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Bubble Babble! Fun Facts for National Bubblegum Day

Animation by Riley Thompson for Glee Gum.

February 7 is National Bubblegum Day, and we want to help you celebrate with some fun facts about bubblegum! While you may think you know all there is to know about bubblegum, chew on these little tidbits–they may surprise you! Here are some fun facts about bubblegum in honor of National Bubblegum Day.

Q: How did bubblegum get its iconic pink color?

A: In the early 1900s, The Fleer Corporation created the first bubblegum to hit the market. At the time, chewing gums were an unappealing grey. The company added food coloring to the gum in the only color available.

Q: What is the world record for the most bubblegum bubbles blown at the same time?

A: In 2014 at the opening of the Cal Ripkin World Series, 721 people made the world record for blowing the most bubblegum bubbles at the same time. On July 11, 2018, that record was broken at the Arm & Hammer Park in Trenton, New Jersey, where 881 people gathered to help Boehringer Ingelheim Pharmaceuticals raise awareness for a rare lung disease called idiopathic pulmonary fibrosis.

Q: What really happens if you swallow bubblegum?

A: Contrary to rumors of intestines sticking together or that swallowed gum stays in your body for seven years, gum will only stay in your system for a few days. Most gum base is made out of a synthetic, proprietary formula–totally not digestible. Glee Gum is made with an all-natural chicle gum base, but we still don’t recommend you swallow it. Gum base isn’t meant to be digested!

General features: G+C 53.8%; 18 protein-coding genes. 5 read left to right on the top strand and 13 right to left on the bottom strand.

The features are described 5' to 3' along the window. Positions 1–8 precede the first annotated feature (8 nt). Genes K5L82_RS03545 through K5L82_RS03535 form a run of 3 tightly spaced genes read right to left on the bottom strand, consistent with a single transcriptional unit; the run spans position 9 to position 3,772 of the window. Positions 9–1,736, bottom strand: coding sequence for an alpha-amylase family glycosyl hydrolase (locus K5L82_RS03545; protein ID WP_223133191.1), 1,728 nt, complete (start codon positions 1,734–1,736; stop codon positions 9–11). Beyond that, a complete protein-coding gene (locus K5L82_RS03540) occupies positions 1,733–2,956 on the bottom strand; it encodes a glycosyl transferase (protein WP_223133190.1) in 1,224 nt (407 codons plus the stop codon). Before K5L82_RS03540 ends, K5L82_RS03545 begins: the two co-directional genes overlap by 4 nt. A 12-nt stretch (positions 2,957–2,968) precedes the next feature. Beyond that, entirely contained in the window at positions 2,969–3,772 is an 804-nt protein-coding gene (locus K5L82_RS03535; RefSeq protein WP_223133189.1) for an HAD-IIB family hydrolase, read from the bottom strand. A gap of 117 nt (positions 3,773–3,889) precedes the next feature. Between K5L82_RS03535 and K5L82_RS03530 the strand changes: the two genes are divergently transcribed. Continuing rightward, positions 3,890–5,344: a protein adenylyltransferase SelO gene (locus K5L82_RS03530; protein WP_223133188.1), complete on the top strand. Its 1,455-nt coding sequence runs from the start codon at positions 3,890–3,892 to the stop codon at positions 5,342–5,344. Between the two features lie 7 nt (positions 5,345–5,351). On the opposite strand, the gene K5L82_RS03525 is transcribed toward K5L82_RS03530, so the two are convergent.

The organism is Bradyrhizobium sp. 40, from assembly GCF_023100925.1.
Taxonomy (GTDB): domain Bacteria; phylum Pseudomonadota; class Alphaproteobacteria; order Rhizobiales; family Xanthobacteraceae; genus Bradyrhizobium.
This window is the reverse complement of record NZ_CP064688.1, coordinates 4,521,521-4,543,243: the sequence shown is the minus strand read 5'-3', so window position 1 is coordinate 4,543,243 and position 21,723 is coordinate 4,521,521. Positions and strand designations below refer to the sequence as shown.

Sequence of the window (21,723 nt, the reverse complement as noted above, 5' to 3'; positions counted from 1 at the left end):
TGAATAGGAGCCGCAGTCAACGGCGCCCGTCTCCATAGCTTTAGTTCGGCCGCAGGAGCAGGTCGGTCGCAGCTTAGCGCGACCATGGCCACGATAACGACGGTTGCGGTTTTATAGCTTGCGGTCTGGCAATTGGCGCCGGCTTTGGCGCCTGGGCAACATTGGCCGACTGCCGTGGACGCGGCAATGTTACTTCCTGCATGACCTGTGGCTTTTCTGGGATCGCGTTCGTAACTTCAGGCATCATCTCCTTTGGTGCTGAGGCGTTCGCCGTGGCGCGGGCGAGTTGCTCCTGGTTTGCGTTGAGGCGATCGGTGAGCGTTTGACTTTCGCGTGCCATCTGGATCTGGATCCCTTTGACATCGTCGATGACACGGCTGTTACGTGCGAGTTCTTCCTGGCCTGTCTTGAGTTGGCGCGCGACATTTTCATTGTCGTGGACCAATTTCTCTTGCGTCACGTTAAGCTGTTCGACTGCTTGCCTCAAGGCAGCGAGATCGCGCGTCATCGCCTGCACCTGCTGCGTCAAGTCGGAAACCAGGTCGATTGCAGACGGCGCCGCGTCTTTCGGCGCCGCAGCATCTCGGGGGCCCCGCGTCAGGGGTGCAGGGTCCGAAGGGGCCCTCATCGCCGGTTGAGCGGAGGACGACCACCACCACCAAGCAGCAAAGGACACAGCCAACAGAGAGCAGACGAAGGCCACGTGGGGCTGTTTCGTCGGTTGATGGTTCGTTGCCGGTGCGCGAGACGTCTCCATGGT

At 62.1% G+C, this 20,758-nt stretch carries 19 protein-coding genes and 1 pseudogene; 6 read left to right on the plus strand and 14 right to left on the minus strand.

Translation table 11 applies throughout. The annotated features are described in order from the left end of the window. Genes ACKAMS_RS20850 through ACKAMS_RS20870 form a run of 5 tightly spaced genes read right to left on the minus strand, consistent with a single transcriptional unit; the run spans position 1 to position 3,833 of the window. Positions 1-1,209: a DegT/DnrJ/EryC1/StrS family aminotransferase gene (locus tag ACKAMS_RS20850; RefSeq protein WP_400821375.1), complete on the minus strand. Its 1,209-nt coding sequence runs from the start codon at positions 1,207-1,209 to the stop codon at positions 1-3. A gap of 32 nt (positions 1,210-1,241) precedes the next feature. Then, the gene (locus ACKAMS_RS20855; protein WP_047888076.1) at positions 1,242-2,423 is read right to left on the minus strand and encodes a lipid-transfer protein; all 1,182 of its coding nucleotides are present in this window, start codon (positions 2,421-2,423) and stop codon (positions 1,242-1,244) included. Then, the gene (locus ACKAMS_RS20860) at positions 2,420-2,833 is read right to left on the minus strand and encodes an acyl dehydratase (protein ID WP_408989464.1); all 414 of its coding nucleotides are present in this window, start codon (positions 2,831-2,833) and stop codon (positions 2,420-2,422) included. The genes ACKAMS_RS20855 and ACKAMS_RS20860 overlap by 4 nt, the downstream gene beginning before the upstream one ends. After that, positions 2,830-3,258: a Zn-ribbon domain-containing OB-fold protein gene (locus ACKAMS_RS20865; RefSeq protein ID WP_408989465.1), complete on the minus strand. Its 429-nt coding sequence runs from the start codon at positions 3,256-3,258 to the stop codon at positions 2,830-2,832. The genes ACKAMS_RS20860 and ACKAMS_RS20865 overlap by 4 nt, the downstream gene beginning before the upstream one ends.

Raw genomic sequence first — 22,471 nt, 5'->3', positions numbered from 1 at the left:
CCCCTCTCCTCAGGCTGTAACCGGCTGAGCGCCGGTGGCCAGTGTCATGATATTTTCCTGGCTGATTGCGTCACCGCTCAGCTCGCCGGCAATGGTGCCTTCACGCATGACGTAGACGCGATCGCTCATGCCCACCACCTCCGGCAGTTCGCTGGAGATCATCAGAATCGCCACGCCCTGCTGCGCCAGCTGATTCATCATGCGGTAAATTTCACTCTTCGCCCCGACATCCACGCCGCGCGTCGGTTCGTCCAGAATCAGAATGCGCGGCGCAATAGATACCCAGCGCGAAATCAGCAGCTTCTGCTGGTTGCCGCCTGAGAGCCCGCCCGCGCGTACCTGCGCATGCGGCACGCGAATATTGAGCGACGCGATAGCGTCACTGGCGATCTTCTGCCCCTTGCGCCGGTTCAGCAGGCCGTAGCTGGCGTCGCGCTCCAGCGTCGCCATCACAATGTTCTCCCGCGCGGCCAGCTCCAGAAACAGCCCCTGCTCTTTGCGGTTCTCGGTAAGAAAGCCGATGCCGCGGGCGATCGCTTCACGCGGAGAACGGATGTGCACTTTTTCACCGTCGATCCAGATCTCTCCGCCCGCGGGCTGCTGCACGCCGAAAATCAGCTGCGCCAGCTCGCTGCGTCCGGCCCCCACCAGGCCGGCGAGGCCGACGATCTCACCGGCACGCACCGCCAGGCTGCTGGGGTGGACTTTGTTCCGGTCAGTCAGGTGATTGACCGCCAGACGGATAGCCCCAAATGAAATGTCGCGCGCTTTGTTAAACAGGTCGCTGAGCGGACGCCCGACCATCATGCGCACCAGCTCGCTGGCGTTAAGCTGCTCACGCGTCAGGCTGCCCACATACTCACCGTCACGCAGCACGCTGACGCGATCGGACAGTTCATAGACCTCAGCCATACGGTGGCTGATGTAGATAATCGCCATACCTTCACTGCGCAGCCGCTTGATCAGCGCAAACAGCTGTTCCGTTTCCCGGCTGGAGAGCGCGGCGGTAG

Q: What is the biggest bubblegum bubble ever blown?

A: In Alabama on April 24, 2004, Chad Fell blew a bubble a whopping 20 inches in size–that’s bigger than a regulation size basketball!

Q: Is it illegal to chew bubblegum anywhere?

A: Yes! In January of 1992, chewing gum was banned in Signapore to help uphold the country’s reputation for being pristine, and to help alleviate major issues with chewing gum being stuck on the door sensors and cracks on trains, which caused many issues in functioning and service. In March of 2004, however, they lifted the ban so that gums with a medical or therapeutic benefit were allowed–i.e. sugar-free gums for dental care or nicotine gums for smoking cessation.

Q: What’s the most amount of bubblegum bubbles blown in a minute?

A: How many bubblegum bubbles can you blow in a minute? If you can blow more than 15, you will beat Michael Amato of New Jersey, who set the current world record in 2014.

Q: Is it true that in 2012, London spent three months cleaning gum off its streets to prepare for the Olympic games?

A: Yes! And they spent between 1-2 pounds per piece to clean up over 300,000 pieces! But that’s nothing–on average, it can cost the city of London up to 10 million pounds to clean chewing gum off the streets each year!

Q: What is the weirdest bubblegum bubble that’s been blown?

A: In 2000, Joyce Samuels of KY set the world record for blowing the largest bubblegum bubble… with her nose! That’s right, Joyce blew a whopping 11 inch bubble using only the power of her nose. She said she started doing this to amuse her kids and ended up amusing the world.

For more Gleeful tidbits about gum, check out our fun facts page! While you’re at it, find out more about what makes bubblegum so special.

Join the celebration for National Bubblegum Day by chewing on some Glee Gum. We have both all-natural, xylitol-sweetened Sugar-Free Bubblegum and cane-sugar sweetened Classic Bubblegum flavors. Both are designed to give you the nostalgic bubblegum taste and be good for the planet, too!

Happy National Bubblegum Day!

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